Have you ever considered what would happen to your organization if a fire were to occur? How would operations be affected?
Every year, fire is the cause of millions of dollars in damages to Canadian businesses. And it is not only a safety issue - organizations are legally required to take certain fire prevention measures.
Organizations must manage the risk of fires in order to protect the safety of employees and customers and limit physical damage. It is imperative that any organization has a plan in place to minimize the likelihood and impact of fires.
Fire Prevention Strategies
Prevention is the most important part of any risk management strategy. By mitigating risks in advance, organizations save time, effort, and money. Fire risk management is no exception: prevention is key. Fortunately, there are many strategies an organization can put in place to help prevent fires.
1. Consider the hazards
When designing a fire prevention plan for your organization, it is important to consider and assess the hazards within your organization that can cause a fire:
- Cooking equipment
- Heating equipment
- Electrical equipment
- Smokers’ material
- Torches or welding equipment
- Hot ashes and embers
- Chemicals and other flammable liquids
- Combustible dust or residue
For further consideration on each of these hazards and how to identify them, visit the Health and Safety Authority’s website.
2. Ensure buildings are up to code
Consider all aspects of the construction, including the type of roof, what the primary structure is made of, and exterior and interior finishing materials. Buildings should be designed to fit their use: consider their occupancy and the activities that take place within them. Ideally, buildings should be either fire resistive or noncombustible.
- Fire Resistive: has the best fire resistance rating; generally reinforced concrete or protected steel construction.
- Noncombustible: constructed primarily of materials that aren’t combustible. Examples include unprotected steel and hollow concrete blocks.
Building codes change often. Risk managers should regularly check for updates and ensure consistent compliance.
3. Regularly inspect buildings and equipment
Buildings and equipment wear down over time and fire resistant materials can become less effective. When this happens, fire-related risk management is no longer operating at its full potential. Qualified professionals such as contractors, electricians, or certified inspectors should perform annual checks to see if any pieces need to be repaired or replaced. For high-risk equipment, this should occur even more frequently.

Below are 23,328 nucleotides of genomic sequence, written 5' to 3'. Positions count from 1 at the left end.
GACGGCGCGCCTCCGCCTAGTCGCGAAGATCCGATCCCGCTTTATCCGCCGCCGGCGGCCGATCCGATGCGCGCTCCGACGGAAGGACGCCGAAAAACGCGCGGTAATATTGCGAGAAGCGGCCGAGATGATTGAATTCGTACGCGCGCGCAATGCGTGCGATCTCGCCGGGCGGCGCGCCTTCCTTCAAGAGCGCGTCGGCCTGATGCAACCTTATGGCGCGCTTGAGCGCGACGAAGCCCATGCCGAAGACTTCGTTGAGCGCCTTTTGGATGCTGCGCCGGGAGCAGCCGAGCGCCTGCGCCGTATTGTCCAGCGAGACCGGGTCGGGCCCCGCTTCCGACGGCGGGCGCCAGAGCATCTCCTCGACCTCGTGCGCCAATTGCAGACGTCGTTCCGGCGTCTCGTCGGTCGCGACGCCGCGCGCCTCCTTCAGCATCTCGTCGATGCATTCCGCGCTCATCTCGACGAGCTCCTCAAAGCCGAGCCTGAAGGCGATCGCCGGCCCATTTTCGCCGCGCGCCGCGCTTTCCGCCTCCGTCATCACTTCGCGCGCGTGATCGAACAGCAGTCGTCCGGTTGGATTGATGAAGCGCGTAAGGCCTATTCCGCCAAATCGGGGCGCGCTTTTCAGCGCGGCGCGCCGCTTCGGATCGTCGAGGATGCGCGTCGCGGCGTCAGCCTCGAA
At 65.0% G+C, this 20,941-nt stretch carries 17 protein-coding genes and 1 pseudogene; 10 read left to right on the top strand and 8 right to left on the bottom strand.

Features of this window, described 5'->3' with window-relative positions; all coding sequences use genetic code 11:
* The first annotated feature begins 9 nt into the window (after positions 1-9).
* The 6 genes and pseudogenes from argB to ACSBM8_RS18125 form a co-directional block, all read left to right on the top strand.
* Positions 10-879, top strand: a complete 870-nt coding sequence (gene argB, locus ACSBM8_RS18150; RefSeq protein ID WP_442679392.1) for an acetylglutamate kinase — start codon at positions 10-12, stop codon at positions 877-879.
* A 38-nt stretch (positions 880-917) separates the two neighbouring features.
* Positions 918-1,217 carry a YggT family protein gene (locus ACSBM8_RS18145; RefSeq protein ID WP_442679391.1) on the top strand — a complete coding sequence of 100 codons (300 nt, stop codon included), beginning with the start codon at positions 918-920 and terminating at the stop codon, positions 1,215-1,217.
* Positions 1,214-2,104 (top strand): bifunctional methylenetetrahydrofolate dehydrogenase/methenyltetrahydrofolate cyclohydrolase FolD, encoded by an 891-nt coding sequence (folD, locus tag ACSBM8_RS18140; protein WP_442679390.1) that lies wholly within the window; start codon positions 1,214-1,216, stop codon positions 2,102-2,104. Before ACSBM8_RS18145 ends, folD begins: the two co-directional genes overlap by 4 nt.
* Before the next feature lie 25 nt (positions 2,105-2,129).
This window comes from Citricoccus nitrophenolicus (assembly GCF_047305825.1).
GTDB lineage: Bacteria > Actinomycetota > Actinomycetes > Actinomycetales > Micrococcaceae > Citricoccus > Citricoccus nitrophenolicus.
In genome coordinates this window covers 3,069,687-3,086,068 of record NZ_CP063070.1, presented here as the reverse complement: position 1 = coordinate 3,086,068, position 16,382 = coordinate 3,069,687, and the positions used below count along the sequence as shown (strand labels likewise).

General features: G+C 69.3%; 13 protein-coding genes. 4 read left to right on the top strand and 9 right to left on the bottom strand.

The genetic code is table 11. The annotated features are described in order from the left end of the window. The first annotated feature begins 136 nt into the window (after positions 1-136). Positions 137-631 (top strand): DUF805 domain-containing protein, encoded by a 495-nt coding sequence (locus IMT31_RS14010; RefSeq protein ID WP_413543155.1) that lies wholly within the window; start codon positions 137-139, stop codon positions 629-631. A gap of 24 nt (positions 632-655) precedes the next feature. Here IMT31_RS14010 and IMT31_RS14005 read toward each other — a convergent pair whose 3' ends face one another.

4. Build employee awareness and training programs
Prevention is only effective when all individuals play a role. If one employee creates or doesn’t report a fire hazard, all other prevention strategies may be ineffective. By building awareness and training employees on proper fire prevention procedures, organizations ensure they will be followed at all times. This lowers the risk of any fire-related incidents.
5. Designate internal safety officers
While all employees should play a role in fire prevention, giving a small party direct responsibility increases the chance of compliance. These employees should be well-versed on all prevention strategies and what tasks or people they are responsible for in case of a fire. Safety officers can also be a line of communication between frontline employees and risk managers.
6. Report fire hazards, incidents, and near-misses
If employees see a potential fire hazard, they must be able to report it quickly and easily. If the process is complex, they may not be motivated or may be unable to if they are busy with other tasks. To properly prevent fires, hazards such as electrical issues, spills, or blockages must be removed as soon as they are identified.
If a fire occurs or almost occurs, management must be made aware. Studying the root cause of past fires will allow managers to take precautions that will prevent a similar issue from happening in the future.
7. Take appropriate cautions based on identified hazards
- Be careful with explosive materials, and ensure only trained professionals are in the area where they are being used
- Do not overload outlets